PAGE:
Some advice to my fellow members of the radiology field, young and old.
I have learned a few things from my 30 year career in radiology-some useful, some not. Here is a partial list:
• Respect your elders: When I started my first private practice job, I was convinced I was the most up-to-date, smartest person on the medical staff of the hospital that was so fortunate to have me. Unfortunately, this hubris predictably rubbed quite a few members of the medical staff the wrong way. While dictating treatment recommendations may have been perfectly acceptable during my fellowship, referring physicians in private practice were generally irritated.
• Leave your ego at the door: In radiology, we have to deal with all types and temperaments in the medical spectrum. Ultimately, as a radiologist the only thing that preserves your job is the perception and goodwill of the medical staff and administration.
• Anger only hurts you: How many times have you raged against the stupidity and unfairness of someone or some situation, especially on-call? The only thing worse than being called out in the middle of the night for something that seems unnecessary is lying wide awake seething with anger for the rest of your night on-call.
• The “ball cap” sign: Patients wearing a ball cap and boots with their patient gown for a fluoroscopy study are almost always unable to follow your instructions. This has been an observation of mine over the years that has really seemed to hold up. In fact, I toyed with the idea of awarding a special ball cap to hatless, instruction-resistant patients. Perhaps one with a spinning propeller.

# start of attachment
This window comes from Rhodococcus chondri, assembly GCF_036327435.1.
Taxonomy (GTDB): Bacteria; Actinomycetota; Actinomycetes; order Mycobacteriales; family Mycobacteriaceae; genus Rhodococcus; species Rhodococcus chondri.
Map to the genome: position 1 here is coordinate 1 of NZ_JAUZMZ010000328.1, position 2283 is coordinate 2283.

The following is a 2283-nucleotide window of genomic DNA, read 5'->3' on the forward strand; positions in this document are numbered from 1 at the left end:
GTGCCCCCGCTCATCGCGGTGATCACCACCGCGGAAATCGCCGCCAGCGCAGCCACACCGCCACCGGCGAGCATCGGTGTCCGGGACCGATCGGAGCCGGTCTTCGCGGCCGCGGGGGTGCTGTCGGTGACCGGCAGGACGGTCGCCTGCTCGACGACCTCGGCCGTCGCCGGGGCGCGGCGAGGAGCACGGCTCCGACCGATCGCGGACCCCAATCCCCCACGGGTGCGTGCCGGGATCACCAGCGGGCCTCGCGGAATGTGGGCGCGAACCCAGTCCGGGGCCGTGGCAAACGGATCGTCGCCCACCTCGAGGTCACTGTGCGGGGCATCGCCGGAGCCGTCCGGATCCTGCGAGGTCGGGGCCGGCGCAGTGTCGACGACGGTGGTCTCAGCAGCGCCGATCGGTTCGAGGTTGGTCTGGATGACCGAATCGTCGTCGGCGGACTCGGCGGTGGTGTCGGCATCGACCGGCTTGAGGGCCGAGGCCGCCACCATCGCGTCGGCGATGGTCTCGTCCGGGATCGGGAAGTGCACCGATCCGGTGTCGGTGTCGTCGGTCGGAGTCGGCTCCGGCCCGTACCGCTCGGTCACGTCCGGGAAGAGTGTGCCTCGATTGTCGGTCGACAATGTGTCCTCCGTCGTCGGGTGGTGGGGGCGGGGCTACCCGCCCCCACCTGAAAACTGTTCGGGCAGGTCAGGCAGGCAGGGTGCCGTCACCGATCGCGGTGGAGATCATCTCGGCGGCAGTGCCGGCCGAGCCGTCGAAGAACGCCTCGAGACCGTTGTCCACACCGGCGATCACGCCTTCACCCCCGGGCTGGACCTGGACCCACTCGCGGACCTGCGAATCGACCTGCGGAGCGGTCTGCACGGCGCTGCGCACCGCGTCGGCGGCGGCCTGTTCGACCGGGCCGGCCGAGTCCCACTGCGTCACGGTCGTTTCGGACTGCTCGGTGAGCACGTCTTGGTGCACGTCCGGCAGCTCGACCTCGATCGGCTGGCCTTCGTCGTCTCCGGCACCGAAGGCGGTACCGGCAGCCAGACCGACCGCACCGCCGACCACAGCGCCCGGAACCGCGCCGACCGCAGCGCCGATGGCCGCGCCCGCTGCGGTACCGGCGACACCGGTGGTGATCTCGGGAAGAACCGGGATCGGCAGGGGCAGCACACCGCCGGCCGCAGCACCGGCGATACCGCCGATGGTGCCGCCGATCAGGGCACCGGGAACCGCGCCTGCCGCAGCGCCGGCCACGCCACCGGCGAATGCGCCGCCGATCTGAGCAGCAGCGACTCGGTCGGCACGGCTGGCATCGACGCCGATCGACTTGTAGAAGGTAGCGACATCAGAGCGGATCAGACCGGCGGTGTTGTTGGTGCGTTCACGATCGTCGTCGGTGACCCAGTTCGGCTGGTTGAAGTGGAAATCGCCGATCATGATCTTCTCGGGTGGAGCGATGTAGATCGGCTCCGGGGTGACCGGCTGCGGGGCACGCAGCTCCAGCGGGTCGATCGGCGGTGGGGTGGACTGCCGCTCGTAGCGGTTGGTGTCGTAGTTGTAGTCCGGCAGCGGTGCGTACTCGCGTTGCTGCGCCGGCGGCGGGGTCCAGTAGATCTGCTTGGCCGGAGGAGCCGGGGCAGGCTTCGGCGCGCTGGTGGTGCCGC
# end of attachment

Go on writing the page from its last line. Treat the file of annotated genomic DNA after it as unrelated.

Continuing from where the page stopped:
• Feeling like you don’t know enough is normal: You will never know all there is to know and all you can do is your best and hope that it is good enough. Everyone makes mistakes; learn from them.
• Do what is ordered: Unless it is harmful to a patient, it is almost always better to do what the referring physician asks rather than argue with them. It is definitely quicker. A colleague from West Virginia put it most elegantly, “Don’t get in a pissing contest with a skunk, you will only come out stinking.”
• CT scans can be fun: For instance, the more anterior, coronal, facial CT reconstructions frequently look a lot like Homer Simpson and inside every morbidly obese patient is a normal-sized person.
• Treat others the way you want to be treated: Don’t forget that despite your most desperate wishes, the universe doesn’t revolve around you and your bad day does not automatically make it a National Day of Mourning. Smile frequently, even when you don’t feel like it. It takes fewer muscles and may be just what the people around you need.
• Say as little as possible at meetings: As another West Virginia colleague explained many years ago, if you keep your mouth shut in meetings, everyone will assume that you are smart. Once you open your mouth, they will learn the truth.
• Clearing a room full of doctors quickly: I have discovered that there are at least two ways for me to clear a room full of doctors: yell “Fire!” at the top of my lungs, or tell them in a normal tone of voice that I am a financial advisor and I would like to help them.
• When in doubt, do what is right for the patient: While this is not always the easy thing to do, at least you can live with yourself and sleep at night. Of all the things I have learned, this is the most important.
These are a few of the lessons I have learned. How about you?
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